Profile: Leland Martin
Leland Martin’s new ‘Workin’ Class’ album draws inspiration from trucker friendship
Among today’s trucking troubadours, with a new record out in large part inspired by his work with one particular specialized hauler, Leland Martin stands at the top of the mountain looking down, a position well-deserved after a lifetime of guitar picking with no shortage of truck driving to boot. His new “Workin’ Class” record makes good on that history and serves as appropriate showcase for the singer-songwriter’s skill.
Born and raised in Success, Mo., Martin’s music and trucking roots run deep. “My dad drove a truck all his life,” Martin says. “My trucking life got started after I got married and moved to Dodge City, Kan.,” where he took a job with his brothers leased to a United Van Lines outfit. “I got a little practice there, then got into hauling produce. I drove a lot of 10-wheelers.”
As with most of his trucking through the years, the 10-wheeled hauls, which kept him mostly local, were geared toward the advancement of his love for music, where he went after a career by gigging frequently in Southwestern Missouri nightclubs. “I got very popular there,” he says, and soon enough, in 1983, Nashville got wind of the young man. “I got offered a job from a guy I knew” playing lead guitar on tour with then-superstar Freddie Hart.
“That was my first little taste of Nashville,” he says. “And Hart was huge to the truckers. He later started his own truck line and named his trucks after his hit songs.”
It wasn’t until just after the turn of this century that Martin ventured out on his own with national distribution. The “Simply Traditional” record featured a song about a driver on a night haul to Denver reflecting on his dedication to trucking, “Stone Cold Fingers,” that would cement his reputation with the nation’s long-haul public. “It went to No. 60 on the billboard charts,” Martin says, just about the time the big boys of the music industry started in on the Nashville scene and made life hard for the independent labels with which Martin was just beginning to flourish.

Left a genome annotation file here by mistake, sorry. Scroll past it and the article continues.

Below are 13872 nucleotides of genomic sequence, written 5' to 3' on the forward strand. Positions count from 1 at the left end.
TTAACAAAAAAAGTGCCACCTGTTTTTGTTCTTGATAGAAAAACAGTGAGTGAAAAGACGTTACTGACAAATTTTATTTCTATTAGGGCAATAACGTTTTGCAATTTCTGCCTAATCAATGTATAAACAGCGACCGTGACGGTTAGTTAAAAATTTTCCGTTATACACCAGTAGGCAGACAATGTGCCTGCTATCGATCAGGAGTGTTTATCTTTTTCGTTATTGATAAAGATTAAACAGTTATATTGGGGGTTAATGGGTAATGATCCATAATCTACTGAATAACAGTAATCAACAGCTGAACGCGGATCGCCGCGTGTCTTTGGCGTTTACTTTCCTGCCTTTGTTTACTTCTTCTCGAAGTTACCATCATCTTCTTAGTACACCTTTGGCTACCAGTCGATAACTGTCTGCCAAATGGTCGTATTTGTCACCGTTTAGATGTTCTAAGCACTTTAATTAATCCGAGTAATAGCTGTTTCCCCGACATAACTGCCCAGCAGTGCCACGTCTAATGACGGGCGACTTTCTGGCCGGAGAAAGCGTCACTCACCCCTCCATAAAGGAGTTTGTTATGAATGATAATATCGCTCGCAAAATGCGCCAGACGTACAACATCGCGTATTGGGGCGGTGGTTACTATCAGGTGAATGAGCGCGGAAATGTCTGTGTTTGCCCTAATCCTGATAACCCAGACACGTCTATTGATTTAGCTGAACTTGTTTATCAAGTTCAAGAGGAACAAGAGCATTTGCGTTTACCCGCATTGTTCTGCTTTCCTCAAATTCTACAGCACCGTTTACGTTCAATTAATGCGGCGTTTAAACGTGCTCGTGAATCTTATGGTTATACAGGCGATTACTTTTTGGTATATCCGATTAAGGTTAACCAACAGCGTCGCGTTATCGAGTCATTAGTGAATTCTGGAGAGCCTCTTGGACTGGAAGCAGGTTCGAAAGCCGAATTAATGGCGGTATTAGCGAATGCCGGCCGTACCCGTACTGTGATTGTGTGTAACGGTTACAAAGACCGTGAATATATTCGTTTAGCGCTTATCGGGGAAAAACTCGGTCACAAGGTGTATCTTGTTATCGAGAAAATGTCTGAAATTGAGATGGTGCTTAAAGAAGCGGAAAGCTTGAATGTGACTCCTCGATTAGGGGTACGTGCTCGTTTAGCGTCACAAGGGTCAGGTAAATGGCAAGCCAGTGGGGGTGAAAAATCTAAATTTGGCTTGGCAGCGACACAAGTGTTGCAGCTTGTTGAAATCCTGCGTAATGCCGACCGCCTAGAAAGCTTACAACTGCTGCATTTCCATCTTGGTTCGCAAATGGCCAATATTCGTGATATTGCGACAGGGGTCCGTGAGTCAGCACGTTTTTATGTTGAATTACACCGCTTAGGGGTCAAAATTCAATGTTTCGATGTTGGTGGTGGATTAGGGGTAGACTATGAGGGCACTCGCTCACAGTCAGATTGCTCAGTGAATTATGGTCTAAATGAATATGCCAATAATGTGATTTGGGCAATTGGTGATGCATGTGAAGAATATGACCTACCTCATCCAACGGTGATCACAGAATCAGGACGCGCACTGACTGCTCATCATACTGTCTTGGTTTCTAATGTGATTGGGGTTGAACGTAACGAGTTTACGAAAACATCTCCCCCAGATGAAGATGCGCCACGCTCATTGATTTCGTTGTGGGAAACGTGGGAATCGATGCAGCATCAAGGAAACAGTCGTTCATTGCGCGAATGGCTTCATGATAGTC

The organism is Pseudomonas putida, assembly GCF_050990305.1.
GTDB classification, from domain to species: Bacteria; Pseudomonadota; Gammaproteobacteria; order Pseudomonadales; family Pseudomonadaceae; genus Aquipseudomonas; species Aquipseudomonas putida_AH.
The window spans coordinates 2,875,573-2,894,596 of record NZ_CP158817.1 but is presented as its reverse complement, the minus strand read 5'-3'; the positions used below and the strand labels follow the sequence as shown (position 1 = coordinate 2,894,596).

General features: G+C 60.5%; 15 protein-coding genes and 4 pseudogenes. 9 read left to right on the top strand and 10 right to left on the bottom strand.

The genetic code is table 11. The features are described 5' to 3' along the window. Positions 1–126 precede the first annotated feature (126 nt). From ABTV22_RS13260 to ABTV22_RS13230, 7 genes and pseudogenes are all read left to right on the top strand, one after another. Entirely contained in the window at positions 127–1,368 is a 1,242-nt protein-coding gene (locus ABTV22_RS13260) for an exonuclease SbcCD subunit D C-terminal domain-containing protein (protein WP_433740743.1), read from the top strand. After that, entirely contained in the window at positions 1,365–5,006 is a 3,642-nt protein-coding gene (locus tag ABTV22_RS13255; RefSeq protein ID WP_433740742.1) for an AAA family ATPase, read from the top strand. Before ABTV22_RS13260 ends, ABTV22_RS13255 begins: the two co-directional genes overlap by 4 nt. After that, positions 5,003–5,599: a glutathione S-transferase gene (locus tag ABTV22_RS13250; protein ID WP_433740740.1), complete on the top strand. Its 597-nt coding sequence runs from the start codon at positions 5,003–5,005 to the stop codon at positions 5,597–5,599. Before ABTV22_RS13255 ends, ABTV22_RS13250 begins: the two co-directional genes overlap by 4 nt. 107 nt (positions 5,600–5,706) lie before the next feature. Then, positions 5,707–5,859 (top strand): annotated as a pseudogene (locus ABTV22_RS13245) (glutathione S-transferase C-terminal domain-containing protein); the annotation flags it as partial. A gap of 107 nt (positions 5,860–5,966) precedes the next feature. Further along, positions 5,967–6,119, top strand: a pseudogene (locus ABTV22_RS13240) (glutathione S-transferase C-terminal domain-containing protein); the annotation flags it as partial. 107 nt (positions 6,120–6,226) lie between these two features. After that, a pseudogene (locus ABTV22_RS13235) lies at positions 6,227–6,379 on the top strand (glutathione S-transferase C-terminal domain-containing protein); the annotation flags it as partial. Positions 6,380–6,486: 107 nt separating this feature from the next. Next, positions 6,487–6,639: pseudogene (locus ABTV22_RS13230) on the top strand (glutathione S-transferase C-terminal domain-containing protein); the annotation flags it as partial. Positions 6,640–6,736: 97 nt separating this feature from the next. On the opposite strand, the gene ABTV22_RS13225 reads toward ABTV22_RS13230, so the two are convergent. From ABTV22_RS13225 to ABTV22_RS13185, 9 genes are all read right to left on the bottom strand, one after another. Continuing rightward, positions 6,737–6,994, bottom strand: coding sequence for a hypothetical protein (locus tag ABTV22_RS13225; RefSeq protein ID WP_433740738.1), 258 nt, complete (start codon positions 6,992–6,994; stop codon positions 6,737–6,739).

All the same, he “continued to have a pretty good independent career” as a musician over the next decade, he says, with six albums all told, the new “Workin’ Class” being the latest. On the cover of the record is a picture of Martin with a tractor-trailer, a deck hauler strapping a load on a lowboy in the background — that’s Colin Stuart, owner of the pictured rig, Working Class. The two met at the Walcott Truckers Jamboree at the Iowa 80 Truck Stop in summer 2010 when Stuart, showing in the truck beauty competition, happened to come by Martin’s booth to introduce himself. “Would you mind coming over and getting a picture with my truck?” Stuart said.
Martin continues the story: “After he showed me the truck, I told him, ‘The name of your truck would make a great song title.’ I got back home and wrote that thing in no time. I recorded it and sent it to him. I just did it for him. I had no intention of an album coming out of it.”
But as Stuart responded and the two continued corresponding and meeting, more songs came out of their friendship, Martin says. “Before you know it I was writing and cutting songs inspired by some of the stories he told me. I give him a lot of credit.”
The album’s opener, “Fast,” is based on a story Stuart told of his days just starting out in trucking. Of “Miles Between Us,” Martin says Stuart gave him the title. “He inspired ‘Scale House Blues,’ and his wife (Ann) wrote the words for ‘I Love You More Than Life Itself.’”
All in all, more than a third of the album stems directly from Martin and Stuart’s unofficial collaboration, and for a singer-songwriter who owes so much of his career in music to the nation’s long-haul freight drivers, he can’t ask for more than that. “Nearly everybody I’m associated with is associated with the industry,” Martin says.